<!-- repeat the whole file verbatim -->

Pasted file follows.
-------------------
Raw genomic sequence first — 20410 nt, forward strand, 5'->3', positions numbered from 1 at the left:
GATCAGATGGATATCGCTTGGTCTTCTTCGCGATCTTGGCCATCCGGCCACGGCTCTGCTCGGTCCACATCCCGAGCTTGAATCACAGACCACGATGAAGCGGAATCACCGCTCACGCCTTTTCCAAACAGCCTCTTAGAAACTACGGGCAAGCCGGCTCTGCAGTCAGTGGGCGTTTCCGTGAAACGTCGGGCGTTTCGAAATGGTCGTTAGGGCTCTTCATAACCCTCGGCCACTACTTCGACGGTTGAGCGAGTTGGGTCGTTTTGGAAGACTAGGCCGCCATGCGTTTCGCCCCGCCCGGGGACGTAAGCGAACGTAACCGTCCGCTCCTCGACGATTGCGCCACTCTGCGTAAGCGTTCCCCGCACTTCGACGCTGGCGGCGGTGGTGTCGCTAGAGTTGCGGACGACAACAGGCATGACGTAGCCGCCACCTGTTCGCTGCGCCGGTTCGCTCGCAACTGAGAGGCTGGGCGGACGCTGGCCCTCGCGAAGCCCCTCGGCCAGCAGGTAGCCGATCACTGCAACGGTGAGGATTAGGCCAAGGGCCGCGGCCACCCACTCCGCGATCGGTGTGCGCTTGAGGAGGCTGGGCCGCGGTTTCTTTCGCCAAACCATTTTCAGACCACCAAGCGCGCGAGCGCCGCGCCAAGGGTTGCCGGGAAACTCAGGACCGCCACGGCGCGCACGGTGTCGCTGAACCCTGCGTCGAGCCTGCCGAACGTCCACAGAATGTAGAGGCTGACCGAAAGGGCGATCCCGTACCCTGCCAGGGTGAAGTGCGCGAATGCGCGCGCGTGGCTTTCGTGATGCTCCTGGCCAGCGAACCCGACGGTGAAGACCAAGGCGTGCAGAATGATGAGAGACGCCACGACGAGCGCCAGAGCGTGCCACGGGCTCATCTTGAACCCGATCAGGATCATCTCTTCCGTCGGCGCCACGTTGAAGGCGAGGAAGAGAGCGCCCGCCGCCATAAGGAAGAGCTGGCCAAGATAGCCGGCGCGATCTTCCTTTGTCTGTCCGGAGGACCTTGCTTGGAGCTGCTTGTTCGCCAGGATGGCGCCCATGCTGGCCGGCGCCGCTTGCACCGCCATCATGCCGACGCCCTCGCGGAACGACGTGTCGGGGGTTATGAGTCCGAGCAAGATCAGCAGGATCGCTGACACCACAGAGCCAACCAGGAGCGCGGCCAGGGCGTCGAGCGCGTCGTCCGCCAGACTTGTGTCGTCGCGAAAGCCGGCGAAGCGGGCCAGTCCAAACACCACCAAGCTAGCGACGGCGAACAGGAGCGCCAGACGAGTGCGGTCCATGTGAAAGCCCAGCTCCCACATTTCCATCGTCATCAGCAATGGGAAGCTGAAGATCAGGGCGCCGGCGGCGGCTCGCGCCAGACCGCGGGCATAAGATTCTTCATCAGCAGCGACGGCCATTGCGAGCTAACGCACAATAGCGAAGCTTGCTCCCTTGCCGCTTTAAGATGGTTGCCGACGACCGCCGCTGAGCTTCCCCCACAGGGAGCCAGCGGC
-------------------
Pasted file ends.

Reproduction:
Raw genomic sequence first — 20410 nt, forward strand, 5'->3', positions numbered from 1 at the left:
GATCAGATGGATATCGCTTGGTCTTCTTCGCGATCTTGGCCATCCGGCCACGGCTCTGCTCGGTCCACATCCCGAGCTTGAATCACAGACCACGATGAAGCGGAATCACCGCTCACGCCTTTTCCAAACAGCCTCTTAGAAACTACGGGCAAGCCGGCTCTGCAGTCAGTGGGCGTTTCCGTGAAACGTCGGGCGTTTCGAAATGGTCGTTAGGGCTCTTCATAACCCTCGGCCACTACTTCGACGGTTGAGCGAGTTGGGTCGTTTTGGAAGACTAGGCCGCCATGCGTTTCGCCCCGCCCGGGGACGTAAGCGAACGTAACCGTCCGCTCCTCGACGATTGCGCCACTCTGCGTAAGCGTTCCCCGCACTTCGACGCTGGCGGCGGTGGTGTCGCTAGAGTTGCGGACGACAACAGGCATGACGTAGCCGCCACCTGTTCGCTGCGCCGGTTCGCTCGCAACTGAGAGGCTGGGCGGACGCTGGCCCTCGCGAAGCCCCTCGGCCAGCAGGTAGCCGATCACTGCAACGGTGAGGATTAGGCCAAGGGCCGCGGCCACCCACTCCGCGATCGGTGTGCGCTTGAGGAGGCTGGGCCGCGGTTTCTTTCGCCAAACCATTTTCAGACCACCAAGCGCGCGAGCGCCGCGCCAAGGGTTGCCGGGAAACTCAGGACCGCCACGGCGCGCACGGTGTCGCTGAACCCTGCGTCGAGCCTGCCGAACGTCCACAGAATGTAGAGGCTGACCGAAAGGGCGATCCCGTACCCTGCCAGGGTGAAGTGCGCGAATGCGCGCGCGTGGCTTTCGTGATGCTCCTGGCCAGCGAACCCGACGGTGAAGACCAAGGCGTGCAGAATGATGAGAGACGCCACGACGAGCGCCAGAGCGTGCCACGGGCTCATCTTGAACCCGATCAGGATCATCTCTTCCGTCGGCGCCACGTTGAAGGCGAGGAAGAGAGCGCCCGCCGCCATAAGGAAGAGCTGGCCAAGATAGCCGGCGCGATCTTCCTTTGTCTGTCCGGAGGACCTTGCTTGGAGCTGCTTGTTCGCCAGGATGGCGCCCATGCTGGCCGGCGCCGCTTGCACCGCCATCATGCCGACGCCCTCGCGGAACGACGTGTCGGGGGTTATGAGTCCGAGCAAGATCAGCAGGATCGCTGACACCACAGAGCCAACCAGGAGCGCGGCCAGGGCGTCGAGCGCGTCGTCCGCCAGACTTGTGTCGTCGCGAAAGCCGGCGAAGCGGGCCAGTCCAAACACCACCAAGCTAGCGACGGCGAACAGGAGCGCCAGACGAGTGCGGTCCATGTGAAAGCCCAGCTCCCACATTTCCATCGTCATCAGCAATGGGAAGCTGAAGATCAGGGCGCCGGCGGCGGCTCGCGCCAGACCGCGGGCATAAGATTCTTCATCAGCAGCGACGGCCATTGCGAGCTAACGCACAATAGCGAAGCTTGCTCCCTTGCCGCTTTAAGATGGTTGCCGACGACCGCCGCTGAGCTTCCCCCACAGGGAGCCAGCGGC